APPROACHES & LANDINGS

GLS grows in popularity

Ground-based augmentation system isn’t ILS or WAAS but it does provide precision approach at low cost.


Dash 8 cockpit. Universal Navigation obtained the TSO for installation of the GLS 1250 GPS land­ing system in the Dash 8. Widerøe Airlines will have all 19 Dash 8s so equipped by 2010.

The RNP approaches, which require quite an investment in equipment and training, curve almost 180° to avoid overflying New York City. One advantage of GLS approaches is that they too can be constructed with curves.

GLS approaches will soon supplement the Rwy 29 RNP approaches, but with lower minimums. The Port Authority of New York & New Jersey is negotiating with Honeywell for the certified Beta 4000 GPS ground base, which will serve all EWR’s runways, not just Rwy 29.

Another US airport that will soon have GBAS—and perhaps even by the time you read this—is MEM (Intl, Memphis TN), the home of FedEx. Here again, the ground station vendor will be Honeywell. FedEx has an obvious need for precision approaches to all runways at MEM.

One might object that there’s no need to bother with GLS, since ILS approaches already exist to all the runways at MEM, but the reason lies in the other advantage of GLS that was hinted at earlier—one that will arrive in the near future.

Next advantage

Right now, GLS approaches around the world operate as Special Category 1 (SCAT 1) approaches to as low as 200 ft AGL. However, in the future, after necessary development and demonstration, GLS/GBAS will be able to support Cat II and III autoland.

Currently, only Rwys 36L, 36C and 36R at MEM have Cat II and III mins. FAA Spokesman Tammy Jones says the agency is presently planning the activities required for GBAS Cat II and III R&D at MEM. One GLS ground station can support approaches at multiple runways.

(In theory, it can even support approaches at multiple airports, provided they are close enough and line-of-sight VHF transmission to approaching aircraft is assured.) Therefore, one GBAS ground station at MEM or EWR can, obstacles and runway lighting permitting, potentially support Cat II and III autoland at any of the runways at the airport for a relatively small initial investment and less maintenance cost than ILS.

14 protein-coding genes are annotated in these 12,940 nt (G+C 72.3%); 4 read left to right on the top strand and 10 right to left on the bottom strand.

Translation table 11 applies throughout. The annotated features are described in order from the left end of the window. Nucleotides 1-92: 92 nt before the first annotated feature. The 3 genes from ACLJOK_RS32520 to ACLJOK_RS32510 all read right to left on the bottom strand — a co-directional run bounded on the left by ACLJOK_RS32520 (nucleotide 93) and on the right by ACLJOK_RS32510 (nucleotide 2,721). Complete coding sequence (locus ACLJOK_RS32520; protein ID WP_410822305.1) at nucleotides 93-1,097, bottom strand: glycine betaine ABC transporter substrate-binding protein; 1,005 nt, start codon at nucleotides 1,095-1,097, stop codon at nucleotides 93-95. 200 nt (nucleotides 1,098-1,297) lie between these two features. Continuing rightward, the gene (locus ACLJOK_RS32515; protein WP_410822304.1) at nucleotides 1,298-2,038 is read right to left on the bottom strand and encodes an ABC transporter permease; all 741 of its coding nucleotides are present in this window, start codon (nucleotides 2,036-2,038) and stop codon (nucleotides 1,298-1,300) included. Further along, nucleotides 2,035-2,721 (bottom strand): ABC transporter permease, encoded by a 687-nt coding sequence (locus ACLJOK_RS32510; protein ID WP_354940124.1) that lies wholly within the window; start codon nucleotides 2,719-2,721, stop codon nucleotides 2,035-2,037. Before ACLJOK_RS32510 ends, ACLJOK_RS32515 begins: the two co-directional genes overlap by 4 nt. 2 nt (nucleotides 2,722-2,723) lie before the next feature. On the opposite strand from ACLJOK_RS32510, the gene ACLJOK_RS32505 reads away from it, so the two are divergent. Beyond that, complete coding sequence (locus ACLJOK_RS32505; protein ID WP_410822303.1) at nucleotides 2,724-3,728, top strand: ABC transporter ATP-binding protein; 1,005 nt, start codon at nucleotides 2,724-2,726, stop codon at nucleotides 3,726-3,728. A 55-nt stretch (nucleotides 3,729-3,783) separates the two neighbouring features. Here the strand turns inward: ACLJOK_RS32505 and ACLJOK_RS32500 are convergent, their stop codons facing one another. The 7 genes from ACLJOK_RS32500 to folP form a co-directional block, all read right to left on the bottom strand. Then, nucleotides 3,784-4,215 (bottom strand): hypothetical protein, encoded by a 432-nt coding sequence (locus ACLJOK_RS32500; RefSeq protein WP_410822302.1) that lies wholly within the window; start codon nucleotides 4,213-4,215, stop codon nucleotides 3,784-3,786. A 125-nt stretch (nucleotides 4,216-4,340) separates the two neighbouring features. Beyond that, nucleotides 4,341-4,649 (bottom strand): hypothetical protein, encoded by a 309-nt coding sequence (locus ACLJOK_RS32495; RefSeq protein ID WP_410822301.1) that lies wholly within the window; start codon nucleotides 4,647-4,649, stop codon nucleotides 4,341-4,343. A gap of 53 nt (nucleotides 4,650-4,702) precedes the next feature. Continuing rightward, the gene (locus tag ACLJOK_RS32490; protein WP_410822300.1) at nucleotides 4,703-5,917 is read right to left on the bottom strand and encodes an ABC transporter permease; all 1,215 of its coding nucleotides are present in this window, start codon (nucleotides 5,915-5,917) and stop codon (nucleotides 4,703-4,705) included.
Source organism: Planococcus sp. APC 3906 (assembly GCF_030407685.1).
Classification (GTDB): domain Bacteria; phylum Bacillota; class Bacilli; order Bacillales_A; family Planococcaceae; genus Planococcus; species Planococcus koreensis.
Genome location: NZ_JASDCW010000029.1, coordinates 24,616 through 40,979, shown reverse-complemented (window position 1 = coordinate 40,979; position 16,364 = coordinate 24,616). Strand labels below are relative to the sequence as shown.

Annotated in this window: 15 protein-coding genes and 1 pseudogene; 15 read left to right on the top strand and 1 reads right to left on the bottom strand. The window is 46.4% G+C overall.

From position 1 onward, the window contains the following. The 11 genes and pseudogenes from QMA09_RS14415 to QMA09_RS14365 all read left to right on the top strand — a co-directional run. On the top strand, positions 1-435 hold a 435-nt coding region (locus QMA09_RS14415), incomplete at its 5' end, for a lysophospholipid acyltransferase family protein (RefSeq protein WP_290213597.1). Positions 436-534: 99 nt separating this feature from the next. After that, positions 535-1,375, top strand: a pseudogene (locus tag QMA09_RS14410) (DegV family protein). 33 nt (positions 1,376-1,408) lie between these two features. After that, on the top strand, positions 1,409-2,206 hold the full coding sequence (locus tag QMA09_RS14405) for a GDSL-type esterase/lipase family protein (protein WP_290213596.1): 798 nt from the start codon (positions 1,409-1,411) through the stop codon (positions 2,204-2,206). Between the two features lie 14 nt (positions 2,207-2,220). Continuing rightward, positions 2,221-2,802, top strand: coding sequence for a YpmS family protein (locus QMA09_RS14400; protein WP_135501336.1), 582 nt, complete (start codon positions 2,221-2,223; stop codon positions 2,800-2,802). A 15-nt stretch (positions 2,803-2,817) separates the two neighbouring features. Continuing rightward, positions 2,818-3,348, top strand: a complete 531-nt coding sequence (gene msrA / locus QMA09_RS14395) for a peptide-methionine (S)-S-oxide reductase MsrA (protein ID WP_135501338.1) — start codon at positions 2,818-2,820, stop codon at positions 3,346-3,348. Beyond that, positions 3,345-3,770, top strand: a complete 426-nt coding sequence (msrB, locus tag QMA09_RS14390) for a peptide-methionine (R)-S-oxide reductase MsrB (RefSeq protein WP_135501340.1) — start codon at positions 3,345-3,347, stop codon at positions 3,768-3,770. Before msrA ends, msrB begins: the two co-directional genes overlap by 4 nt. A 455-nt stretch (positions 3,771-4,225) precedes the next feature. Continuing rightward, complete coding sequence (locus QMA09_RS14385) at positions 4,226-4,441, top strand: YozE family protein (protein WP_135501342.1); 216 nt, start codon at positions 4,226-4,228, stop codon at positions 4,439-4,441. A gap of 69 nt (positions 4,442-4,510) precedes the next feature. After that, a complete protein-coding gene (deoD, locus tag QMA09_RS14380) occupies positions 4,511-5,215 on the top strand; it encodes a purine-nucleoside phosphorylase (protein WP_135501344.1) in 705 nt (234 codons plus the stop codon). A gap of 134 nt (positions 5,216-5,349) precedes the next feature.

Because ILS is a transmitted beam of electromagnetic energy, installing it in areas near manmade structures or steep nearby terrain won’t work. The beam is distorted by reflection, and airports in mountain valleys around the world often cannot use ILS for this reason.

Airports located in the fjord regions of Norway cannot abide ILS, placed as they are between steep mountain walls. Unfortunately, too, these locations suffer many days of restricted visibility. While Europe will eventually have EGNOS—equivalent to WAAS/SBAS—it is not yet operational.

Widerøe Airlines Dash 8 service in Norway relies on Universal Navig­ation GLS receivers in order to fly GLS approaches into difficult destinations surrounded by mountains.

The largest regional airline operating in Scandinavia, Norway’s Widerøe Airlines, was driven to improve the precision of its approaches by a fatal CFIT accident in 1988. Widerøe found what it needed in GLS. The airline is equipping its fleet of Bombardier DHC8 turboprops with Universal Navigation’s GLS 1250s.